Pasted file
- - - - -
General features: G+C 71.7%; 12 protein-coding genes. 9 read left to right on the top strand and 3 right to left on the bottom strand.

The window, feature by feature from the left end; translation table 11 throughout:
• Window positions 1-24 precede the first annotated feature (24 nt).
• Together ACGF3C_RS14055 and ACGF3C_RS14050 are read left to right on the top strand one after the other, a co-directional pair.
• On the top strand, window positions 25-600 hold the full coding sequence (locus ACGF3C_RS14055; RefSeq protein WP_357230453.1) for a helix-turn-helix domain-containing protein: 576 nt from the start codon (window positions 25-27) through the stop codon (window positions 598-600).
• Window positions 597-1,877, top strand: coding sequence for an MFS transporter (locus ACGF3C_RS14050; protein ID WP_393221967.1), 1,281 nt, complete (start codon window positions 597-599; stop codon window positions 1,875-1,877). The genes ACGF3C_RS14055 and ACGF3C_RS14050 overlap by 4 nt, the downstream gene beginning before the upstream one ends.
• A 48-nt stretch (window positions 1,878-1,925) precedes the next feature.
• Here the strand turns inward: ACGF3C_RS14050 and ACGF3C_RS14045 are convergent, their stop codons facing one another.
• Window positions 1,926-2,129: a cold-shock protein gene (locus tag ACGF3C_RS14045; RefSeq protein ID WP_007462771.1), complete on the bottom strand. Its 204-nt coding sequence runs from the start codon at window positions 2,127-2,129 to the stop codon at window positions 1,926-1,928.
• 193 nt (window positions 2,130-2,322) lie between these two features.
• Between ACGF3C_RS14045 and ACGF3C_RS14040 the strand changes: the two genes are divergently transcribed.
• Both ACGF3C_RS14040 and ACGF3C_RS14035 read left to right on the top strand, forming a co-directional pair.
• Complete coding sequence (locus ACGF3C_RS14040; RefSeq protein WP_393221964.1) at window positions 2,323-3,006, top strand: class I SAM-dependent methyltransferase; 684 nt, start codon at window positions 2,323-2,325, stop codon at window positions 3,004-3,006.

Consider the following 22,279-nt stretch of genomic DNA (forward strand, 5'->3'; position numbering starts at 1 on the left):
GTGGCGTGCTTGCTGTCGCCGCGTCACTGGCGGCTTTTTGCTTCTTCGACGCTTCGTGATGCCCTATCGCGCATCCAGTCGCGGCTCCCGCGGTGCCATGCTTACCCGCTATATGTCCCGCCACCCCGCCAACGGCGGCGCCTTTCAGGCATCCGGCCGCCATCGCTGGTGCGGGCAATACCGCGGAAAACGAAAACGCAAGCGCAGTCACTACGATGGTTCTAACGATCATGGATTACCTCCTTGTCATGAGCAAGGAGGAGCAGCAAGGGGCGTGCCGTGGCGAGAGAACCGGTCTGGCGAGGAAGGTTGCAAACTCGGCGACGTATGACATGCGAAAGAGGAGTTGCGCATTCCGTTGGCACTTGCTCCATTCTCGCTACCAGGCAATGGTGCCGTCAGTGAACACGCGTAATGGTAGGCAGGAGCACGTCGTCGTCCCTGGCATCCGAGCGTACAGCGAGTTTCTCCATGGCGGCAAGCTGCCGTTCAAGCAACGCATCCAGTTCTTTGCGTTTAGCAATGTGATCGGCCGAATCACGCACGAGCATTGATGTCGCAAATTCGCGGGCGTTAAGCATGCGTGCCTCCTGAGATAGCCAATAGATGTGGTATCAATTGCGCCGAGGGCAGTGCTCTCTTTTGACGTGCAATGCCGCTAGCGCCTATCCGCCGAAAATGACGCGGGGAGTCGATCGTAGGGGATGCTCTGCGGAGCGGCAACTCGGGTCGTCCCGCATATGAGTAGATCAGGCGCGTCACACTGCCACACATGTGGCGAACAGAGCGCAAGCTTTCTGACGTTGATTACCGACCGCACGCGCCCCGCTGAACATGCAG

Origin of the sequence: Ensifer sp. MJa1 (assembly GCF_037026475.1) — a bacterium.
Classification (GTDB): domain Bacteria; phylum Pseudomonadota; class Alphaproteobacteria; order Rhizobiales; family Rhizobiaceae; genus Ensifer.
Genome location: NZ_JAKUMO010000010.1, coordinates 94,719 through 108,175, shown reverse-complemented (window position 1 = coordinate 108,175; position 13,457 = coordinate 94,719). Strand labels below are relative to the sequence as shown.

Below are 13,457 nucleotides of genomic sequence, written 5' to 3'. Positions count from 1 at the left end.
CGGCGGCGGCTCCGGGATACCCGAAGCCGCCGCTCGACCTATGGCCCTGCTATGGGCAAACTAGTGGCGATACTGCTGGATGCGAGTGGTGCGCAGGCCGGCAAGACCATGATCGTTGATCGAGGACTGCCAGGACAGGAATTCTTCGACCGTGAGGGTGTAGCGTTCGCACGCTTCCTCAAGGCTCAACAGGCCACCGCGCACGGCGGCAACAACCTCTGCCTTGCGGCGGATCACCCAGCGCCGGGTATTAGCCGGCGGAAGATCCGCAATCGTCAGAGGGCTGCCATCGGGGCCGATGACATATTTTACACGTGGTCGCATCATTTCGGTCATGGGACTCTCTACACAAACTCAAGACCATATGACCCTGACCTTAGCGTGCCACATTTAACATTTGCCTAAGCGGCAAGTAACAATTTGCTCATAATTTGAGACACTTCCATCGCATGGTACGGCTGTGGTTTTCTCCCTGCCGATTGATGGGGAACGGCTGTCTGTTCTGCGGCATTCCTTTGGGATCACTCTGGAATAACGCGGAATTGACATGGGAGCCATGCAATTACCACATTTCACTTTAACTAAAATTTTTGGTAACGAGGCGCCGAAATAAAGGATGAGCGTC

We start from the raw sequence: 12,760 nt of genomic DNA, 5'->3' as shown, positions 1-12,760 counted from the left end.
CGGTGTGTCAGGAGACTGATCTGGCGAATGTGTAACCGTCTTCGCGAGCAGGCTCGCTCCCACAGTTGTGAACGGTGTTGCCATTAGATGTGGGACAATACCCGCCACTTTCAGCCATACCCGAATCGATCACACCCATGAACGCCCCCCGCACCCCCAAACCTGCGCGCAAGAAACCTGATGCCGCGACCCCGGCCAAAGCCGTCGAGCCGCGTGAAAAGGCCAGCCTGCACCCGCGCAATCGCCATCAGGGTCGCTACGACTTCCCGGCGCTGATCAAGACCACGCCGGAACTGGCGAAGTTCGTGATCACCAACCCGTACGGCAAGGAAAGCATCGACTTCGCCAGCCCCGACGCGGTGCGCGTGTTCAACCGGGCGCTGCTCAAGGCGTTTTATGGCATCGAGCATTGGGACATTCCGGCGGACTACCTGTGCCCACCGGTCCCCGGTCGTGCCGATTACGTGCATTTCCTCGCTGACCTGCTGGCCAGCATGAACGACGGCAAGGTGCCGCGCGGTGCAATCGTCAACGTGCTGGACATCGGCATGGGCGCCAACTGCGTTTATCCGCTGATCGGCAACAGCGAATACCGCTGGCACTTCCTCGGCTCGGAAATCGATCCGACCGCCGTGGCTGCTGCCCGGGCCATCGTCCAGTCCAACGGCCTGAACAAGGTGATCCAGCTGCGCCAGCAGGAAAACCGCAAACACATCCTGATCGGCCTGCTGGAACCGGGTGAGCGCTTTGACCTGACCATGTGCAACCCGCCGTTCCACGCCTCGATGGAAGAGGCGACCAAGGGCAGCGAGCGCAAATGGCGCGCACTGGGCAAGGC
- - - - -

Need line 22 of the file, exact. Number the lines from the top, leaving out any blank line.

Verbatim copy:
CGGTGTGTCAGGAGACTGATCTGGCGAATGTGTAACCGTCTTCGCGAGCAGGCTCGCTCCCACAGTTGTGAACGGTGTTGCCATTAGATGTGGGACAATACCCGCCACTTTCAGCCATACCCGAATCGATCACACCCATGAACGCCCCCCGCACCCCCAAACCTGCGCGCAAGAAACCTGATGCCGCGACCCCGGCCAAAGCCGTCGAGCCGCGTGAAAAGGCCAGCCTGCACCCGCGCAATCGCCATCAGGGTCGCTACGACTTCCCGGCGCTGATCAAGACCACGCCGGAACTGGCGAAGTTCGTGATCACCAACCCGTACGGCAAGGAAAGCATCGACTTCGCCAGCCCCGACGCGGTGCGCGTGTTCAACCGGGCGCTGCTCAAGGCGTTTTATGGCATCGAGCATTGGGACATTCCGGCGGACTACCTGTGCCCACCGGTCCCCGGTCGTGCCGATTACGTGCATTTCCTCGCTGACCTGCTGGCCAGCATGAACGACGGCAAGGTGCCGCGCGGTGCAATCGTCAACGTGCTGGACATCGGCATGGGCGCCAACTGCGTTTATCCGCTGATCGGCAACAGCGAATACCGCTGGCACTTCCTCGGCTCGGAAATCGATCCGACCGCCGTGGCTGCTGCCCGGGCCATCGTCCAGTCCAACGGCCTGAACAAGGTGATCCAGCTGCGCCAGCAGGAAAACCGCAAACACATCCTGATCGGCCTGCTGGAACCGGGTGAGCGCTTTGACCTGACCATGTGCAACCCGCCGTTCCACGCCTCGATGGAAGAGGCGACCAAGGGCAGCGAGCGCAAATGGCGCGCACTGGGCAAGGC